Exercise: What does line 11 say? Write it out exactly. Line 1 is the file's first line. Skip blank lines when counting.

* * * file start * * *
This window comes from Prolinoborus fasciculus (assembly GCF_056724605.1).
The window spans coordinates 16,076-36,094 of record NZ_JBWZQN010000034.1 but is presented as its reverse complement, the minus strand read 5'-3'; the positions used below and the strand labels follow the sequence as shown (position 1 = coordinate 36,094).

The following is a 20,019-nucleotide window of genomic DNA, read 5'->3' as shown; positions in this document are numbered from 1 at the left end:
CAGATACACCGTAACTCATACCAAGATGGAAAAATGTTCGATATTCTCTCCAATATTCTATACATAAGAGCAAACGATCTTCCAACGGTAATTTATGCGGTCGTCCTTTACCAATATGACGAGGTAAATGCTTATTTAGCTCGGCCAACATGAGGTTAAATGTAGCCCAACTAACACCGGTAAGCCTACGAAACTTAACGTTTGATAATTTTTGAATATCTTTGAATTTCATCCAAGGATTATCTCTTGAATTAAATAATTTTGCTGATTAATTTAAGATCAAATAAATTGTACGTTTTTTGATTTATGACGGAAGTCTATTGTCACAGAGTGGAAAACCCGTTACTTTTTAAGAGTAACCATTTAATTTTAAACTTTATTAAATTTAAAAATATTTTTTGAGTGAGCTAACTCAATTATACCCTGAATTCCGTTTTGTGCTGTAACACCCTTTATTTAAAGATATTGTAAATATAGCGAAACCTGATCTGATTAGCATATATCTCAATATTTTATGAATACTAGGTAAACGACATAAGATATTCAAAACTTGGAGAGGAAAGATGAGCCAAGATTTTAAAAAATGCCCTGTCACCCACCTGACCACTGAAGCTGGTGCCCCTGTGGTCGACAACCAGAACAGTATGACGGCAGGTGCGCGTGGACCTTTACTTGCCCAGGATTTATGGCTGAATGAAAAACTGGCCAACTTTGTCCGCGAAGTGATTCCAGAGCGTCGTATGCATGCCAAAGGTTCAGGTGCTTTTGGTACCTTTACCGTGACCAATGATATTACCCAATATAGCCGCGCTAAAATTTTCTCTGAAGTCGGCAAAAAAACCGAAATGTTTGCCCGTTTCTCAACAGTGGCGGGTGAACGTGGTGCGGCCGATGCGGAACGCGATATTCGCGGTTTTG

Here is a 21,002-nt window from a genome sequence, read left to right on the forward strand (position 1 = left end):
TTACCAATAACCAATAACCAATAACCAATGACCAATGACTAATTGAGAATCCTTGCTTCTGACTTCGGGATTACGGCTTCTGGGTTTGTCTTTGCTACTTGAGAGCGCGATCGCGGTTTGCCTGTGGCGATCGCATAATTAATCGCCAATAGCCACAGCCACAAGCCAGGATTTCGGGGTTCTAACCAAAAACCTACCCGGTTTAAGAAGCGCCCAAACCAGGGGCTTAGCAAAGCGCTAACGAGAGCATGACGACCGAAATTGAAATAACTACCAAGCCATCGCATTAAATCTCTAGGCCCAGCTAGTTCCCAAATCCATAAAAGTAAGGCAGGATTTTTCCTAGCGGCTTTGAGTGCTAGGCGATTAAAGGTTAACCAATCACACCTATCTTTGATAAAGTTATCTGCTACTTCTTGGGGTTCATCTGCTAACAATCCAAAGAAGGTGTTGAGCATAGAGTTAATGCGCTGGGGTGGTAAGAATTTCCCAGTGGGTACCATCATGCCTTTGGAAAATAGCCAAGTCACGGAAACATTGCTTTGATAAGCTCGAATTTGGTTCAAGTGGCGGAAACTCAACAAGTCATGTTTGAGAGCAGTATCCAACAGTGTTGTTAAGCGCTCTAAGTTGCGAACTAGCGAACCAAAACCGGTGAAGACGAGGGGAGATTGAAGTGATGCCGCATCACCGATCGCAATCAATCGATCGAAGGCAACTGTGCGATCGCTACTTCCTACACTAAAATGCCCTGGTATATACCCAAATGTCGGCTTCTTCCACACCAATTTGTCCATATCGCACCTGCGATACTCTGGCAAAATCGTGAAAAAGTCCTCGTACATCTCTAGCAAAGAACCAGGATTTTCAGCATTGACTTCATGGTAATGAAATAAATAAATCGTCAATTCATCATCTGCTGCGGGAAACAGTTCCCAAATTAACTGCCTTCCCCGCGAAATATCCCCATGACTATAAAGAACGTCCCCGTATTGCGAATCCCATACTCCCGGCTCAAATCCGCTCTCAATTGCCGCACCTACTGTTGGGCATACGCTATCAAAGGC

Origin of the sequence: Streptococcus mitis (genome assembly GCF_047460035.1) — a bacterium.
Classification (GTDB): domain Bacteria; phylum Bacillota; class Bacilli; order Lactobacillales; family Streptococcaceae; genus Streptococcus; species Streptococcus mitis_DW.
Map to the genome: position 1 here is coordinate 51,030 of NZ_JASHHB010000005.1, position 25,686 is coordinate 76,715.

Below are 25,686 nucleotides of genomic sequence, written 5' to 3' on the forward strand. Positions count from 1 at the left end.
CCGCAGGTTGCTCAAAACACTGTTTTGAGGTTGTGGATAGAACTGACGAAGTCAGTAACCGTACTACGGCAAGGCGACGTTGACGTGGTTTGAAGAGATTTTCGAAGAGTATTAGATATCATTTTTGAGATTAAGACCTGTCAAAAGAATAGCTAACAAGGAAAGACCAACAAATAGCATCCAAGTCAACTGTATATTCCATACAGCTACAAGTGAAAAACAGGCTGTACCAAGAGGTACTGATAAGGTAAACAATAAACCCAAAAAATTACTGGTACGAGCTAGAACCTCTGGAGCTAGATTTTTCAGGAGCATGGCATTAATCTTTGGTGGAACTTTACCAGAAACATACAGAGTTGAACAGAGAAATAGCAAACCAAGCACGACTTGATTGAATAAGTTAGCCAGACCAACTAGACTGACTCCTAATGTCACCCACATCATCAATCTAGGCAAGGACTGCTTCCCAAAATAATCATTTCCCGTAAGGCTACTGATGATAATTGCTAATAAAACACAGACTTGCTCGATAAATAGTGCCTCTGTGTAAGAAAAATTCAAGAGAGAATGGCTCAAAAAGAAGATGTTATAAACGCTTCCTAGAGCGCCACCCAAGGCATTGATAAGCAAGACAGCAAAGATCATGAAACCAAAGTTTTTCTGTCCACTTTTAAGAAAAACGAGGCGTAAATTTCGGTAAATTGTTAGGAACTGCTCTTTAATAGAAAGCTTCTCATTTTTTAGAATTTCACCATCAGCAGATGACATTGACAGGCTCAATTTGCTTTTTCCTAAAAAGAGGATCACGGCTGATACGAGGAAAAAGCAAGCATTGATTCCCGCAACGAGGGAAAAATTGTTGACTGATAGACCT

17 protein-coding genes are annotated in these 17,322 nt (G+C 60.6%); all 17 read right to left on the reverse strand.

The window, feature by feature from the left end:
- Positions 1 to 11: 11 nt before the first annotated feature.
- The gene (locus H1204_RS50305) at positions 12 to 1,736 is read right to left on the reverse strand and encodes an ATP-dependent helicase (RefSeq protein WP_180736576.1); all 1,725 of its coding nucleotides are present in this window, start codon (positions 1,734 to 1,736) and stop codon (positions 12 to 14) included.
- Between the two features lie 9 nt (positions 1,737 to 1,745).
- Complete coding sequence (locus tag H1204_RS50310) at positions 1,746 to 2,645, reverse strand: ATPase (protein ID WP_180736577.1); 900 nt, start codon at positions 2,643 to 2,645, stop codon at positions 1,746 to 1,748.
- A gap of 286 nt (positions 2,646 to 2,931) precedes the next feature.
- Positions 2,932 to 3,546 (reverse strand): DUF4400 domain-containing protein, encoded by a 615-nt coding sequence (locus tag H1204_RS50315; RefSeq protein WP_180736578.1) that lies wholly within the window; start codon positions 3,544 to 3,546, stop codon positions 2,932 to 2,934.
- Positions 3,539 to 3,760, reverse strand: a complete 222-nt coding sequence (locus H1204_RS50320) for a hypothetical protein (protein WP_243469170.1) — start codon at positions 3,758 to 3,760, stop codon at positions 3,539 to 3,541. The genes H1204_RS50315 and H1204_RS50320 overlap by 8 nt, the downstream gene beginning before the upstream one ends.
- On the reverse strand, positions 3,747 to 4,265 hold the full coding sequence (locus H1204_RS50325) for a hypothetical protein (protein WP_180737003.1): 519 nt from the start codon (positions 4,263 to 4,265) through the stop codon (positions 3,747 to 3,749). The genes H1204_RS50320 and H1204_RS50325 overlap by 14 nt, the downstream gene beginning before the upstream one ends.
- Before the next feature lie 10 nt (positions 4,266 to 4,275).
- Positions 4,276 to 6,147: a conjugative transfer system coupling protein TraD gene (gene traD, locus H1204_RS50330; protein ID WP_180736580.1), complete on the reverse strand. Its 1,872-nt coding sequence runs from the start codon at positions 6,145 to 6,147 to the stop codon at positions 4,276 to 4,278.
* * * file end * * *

CCGCAGGTTGCTCAAAACACTGTTTTGAGGTTGTGGATAGAACTGACGAAGTCAGTAACCGTACTACGGCAAGGCGACGTTGACGTGGTTTGAAGAGATTTTCGAAGAGTATTAGATATCATTTTTGAGATTAAGACCTGTCAAAAGAATAGCTAACAAGGAAAGACCAACAAATAGCATCCAAGTCAACTGTATATTCCATACAGCTACAAGTGAAAAACAGGCTGTACCAAGAGGTACTGATAAGGTAAACAATAAACCCAAAAAATTACTGGTACGAGCTAGAACCTCTGGAGCTAGATTTTTCAGGAGCATGGCATTAATCTTTGGTGGAACTTTACCAGAAACATACAGAGTTGAACAGAGAAATAGCAAACCAAGCACGACTTGATTGAATAAGTTAGCCAGACCAACTAGACTGACTCCTAATGTCACCCACATCATCAATCTAGGCAAGGACTGCTTCCCAAAATAATCATTTCCCGTAAGGCTACTGATGATAATTGCTAATAAAACACAGACTTGCTCGATAAATAGTGCCTCTGTGTAAGAAAAATTCAAGAGAGAATGGCTCAAAAAGAAGATGTTATAAACGCTTCCTAGAGCGCCACCCAAGGCATTGATAAGCAAGACAGCAAAGATCATGAAACCAAAGTTTTTCTGTCCACTTTTAAGAAAAACGAGGCGTAAATTTCGGTAAATTGTTAGGAACTGCTCTTTAATAGAAAGCTTCTCATTTTTTAGAATTTCACCATCAGCAGATGACATTGACAGGCTCAATTTGCTTTTTCCTAAAAAGAGGATCACGGCTGATACGAGGAAAAAGCAAGCATTGATTCCCGCAACGAGGGAAAAATTGTTGACTGATAGACCT